The brand initially spread the word that it was manufacturing masks on Instagram, and was soon flooded with messages from healthcare workers and high-risk individuals who needed them. It immediately started donating them. Although these are non-medical masks, nurses and doctors can wear them over an N95 mask to prevent contamination of that more protective mask.

When other followers expressed interest in buying masks, Dippin’ Daisy’s started selling masks in a variety of colors and patterns online. For every mask sold, it donates one to a first responder.

“People were really eager to just help out the community, which I thought was really, really great, and help support our cause, which is just amazing,” Montoya said.

The switch from sewing swimsuits to sewing masks was not as challenging as it might sound, Tran said. The Los Angeles-based business already had all the supplies it needs to create masks, using spaghetti straps from swimsuits for straps.

“It’s actually a very simple process,” she said. “… The sewing construction of masks is very easy.”

This new initiative has helped Dippin’ Daisy’s retain about 70% of its staff, with a majority of its 120 employees now dedicated to manufacturing masks. Employees must take precautions in their Los Angeles factory – everyone wears a mask (and changes the filter every day), has an empty sewing station between them and the next person, regularly disinfects their machine and table, and must wash their hands frequently.

Dippin’ Daisy’s plans to make 100,000 masks and should reach that goal by the end of May. Although the business has taken a financial hit due to the coronavirus – the spring is its busiest season – it’s committed to doing its part. And the company believes the goodwill it’s created will pay off in the future.

“I’m happy to just support my own workers and my own sewers to keep working here making masks,” Tran said. “It’s going to a good cause and it’s actually helping us marketing-wise for our website. So I’m actually thinking that this is more of a positive gain than a negative gain financially.”

 

Apparel brands help with mask shortage

Beginning on March 25, apparel company American Giant dedicated all its manufacturing resources to making medical masks. The business said it planned to start with 35,000 masks per week and increase production from there. For the time being, American Giant is not making any of the men’s and women’s sweatshirts, T-shirts or other items it’s known for at its two North Carolina factories.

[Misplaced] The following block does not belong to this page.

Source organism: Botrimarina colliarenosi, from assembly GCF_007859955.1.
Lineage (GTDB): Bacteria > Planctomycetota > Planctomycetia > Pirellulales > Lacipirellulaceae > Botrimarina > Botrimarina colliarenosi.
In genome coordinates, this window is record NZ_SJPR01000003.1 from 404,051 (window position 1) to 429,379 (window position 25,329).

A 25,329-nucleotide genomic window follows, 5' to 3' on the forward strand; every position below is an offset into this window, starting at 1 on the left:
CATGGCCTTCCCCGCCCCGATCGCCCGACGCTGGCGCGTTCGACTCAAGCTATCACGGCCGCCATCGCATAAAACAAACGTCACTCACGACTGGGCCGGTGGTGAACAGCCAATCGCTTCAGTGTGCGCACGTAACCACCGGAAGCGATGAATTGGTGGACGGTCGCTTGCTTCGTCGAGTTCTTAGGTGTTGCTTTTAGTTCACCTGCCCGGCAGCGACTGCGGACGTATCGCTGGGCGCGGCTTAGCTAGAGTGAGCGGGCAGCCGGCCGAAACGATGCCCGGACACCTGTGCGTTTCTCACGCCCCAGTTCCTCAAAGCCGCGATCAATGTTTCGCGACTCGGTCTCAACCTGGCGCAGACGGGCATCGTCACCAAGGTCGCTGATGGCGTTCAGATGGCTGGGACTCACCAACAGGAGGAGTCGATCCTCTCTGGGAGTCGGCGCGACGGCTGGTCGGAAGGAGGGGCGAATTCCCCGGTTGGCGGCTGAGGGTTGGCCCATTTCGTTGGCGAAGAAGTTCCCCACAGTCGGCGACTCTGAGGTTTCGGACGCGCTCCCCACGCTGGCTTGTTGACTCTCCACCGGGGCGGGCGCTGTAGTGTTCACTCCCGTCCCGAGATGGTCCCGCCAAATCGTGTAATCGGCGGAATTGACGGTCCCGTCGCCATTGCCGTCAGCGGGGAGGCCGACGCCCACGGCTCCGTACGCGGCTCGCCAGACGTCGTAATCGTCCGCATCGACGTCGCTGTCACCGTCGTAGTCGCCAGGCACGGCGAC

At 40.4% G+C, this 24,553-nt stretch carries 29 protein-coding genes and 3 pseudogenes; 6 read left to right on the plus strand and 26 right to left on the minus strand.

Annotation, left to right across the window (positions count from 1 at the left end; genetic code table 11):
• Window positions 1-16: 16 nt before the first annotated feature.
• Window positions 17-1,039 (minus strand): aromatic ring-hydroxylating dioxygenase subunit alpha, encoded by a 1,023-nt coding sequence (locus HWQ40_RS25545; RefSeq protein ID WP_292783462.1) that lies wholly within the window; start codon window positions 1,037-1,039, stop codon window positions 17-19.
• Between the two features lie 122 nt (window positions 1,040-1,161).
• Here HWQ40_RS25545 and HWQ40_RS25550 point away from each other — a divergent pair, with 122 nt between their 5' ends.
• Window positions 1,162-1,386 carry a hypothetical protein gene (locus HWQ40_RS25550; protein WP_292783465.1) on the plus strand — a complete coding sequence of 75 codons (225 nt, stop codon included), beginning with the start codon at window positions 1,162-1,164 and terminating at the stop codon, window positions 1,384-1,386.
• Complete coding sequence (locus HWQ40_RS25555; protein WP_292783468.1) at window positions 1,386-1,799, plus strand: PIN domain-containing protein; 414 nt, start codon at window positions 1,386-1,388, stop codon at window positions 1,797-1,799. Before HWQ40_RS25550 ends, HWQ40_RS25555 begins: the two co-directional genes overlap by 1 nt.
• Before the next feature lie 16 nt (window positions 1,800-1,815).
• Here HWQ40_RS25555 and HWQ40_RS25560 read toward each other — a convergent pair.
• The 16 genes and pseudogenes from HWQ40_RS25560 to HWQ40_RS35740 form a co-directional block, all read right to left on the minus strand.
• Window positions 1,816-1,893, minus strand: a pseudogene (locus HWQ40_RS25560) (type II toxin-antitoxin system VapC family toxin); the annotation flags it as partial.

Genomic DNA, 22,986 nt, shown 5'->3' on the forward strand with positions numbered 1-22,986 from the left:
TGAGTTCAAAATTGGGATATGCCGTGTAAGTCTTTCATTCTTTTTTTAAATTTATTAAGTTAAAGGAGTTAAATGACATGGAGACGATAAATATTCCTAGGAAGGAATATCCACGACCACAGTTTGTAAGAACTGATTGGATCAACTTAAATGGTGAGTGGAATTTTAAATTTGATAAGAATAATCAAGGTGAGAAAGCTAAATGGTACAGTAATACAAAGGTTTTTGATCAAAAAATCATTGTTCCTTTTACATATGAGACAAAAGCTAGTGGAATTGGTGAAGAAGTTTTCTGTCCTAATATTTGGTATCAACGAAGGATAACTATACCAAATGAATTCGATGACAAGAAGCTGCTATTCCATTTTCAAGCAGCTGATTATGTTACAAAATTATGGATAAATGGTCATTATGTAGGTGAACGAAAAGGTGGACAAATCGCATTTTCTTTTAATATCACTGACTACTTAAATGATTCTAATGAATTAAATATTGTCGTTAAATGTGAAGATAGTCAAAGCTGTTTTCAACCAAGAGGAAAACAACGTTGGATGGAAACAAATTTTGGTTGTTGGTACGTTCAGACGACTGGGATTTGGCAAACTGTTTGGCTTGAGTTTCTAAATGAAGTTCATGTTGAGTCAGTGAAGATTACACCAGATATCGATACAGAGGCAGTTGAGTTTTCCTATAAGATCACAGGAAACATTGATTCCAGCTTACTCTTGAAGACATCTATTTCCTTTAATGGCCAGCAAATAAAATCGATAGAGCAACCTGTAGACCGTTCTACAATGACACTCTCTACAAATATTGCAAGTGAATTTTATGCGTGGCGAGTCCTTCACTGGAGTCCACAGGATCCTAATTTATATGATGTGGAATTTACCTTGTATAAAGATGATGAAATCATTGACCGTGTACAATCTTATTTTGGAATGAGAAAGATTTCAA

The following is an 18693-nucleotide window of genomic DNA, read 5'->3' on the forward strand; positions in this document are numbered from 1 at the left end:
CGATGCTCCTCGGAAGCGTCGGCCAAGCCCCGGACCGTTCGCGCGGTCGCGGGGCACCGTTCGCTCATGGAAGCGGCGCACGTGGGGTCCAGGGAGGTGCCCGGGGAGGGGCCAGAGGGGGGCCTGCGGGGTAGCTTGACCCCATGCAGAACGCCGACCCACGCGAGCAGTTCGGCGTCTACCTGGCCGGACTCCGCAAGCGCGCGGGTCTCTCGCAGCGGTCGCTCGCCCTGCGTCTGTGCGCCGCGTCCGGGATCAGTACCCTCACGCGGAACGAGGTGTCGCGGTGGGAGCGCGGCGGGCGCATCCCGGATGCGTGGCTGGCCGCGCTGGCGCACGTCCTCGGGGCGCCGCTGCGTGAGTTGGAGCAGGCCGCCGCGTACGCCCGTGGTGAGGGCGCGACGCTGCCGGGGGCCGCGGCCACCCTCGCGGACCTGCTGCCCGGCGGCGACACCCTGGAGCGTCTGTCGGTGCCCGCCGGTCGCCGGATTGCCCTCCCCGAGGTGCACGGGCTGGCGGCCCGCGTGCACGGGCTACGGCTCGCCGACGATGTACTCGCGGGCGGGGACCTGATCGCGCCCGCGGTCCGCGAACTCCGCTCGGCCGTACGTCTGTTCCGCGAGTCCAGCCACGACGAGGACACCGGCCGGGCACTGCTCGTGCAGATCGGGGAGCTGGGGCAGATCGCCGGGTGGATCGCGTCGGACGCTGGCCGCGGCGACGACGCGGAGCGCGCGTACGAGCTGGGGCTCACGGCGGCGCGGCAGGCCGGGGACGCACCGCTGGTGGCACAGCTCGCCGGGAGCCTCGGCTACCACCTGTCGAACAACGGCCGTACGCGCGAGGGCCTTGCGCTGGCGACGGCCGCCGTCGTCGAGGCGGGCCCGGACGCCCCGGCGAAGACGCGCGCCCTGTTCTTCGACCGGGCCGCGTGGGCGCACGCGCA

“You may experience some out of stocks in the coming weeks, but we trust that you will understand,” American Giant Founder and President Bayard Winthrop wrote in a message to customers. “Right now we need masks more than sweatshirts!”

American Giant is part of a group of U.S. manufacturers that joined forces to make HHS-certified masks.

Customer men’s apparel retailer Alton Lane is leveraging its factories in Western Europe and Southeast Asia to make masks from leftover dress shirt fabric. The first 1,000 masks should be ready to ship this week, and the company plans to give them to staff, its local community in Richmond, Va., and customers. The brand has the capacity to make thousands more masks, if necessary.

Alton Lane has already donated 17,000 masks to the Virginia healthcare system – 1,000 for each of its 15 showrooms, and another 2,000 donated by a supplier.

A third clothing brand, Buck Mason, is also making masks. Buck Mason’s masks will ship in mid-May and, like Dippin’ Daisy’s, it’s donating one mask to a frontline worker for each one sold.

“By increasing quantities of non-medical face masks for civilians, we aim to help ensure that there are enough medical-grade N95 masks available to the healthcare and essential workers who need them most,” founders Erik Allen Ford and Sasha Koehn wrote.

The Los Angeles-based company hopes to ultimately donate 1 million masks. So far, it has more than 370,000 ready to donate.

Learn about how other innovative NetSuite customers are running their business.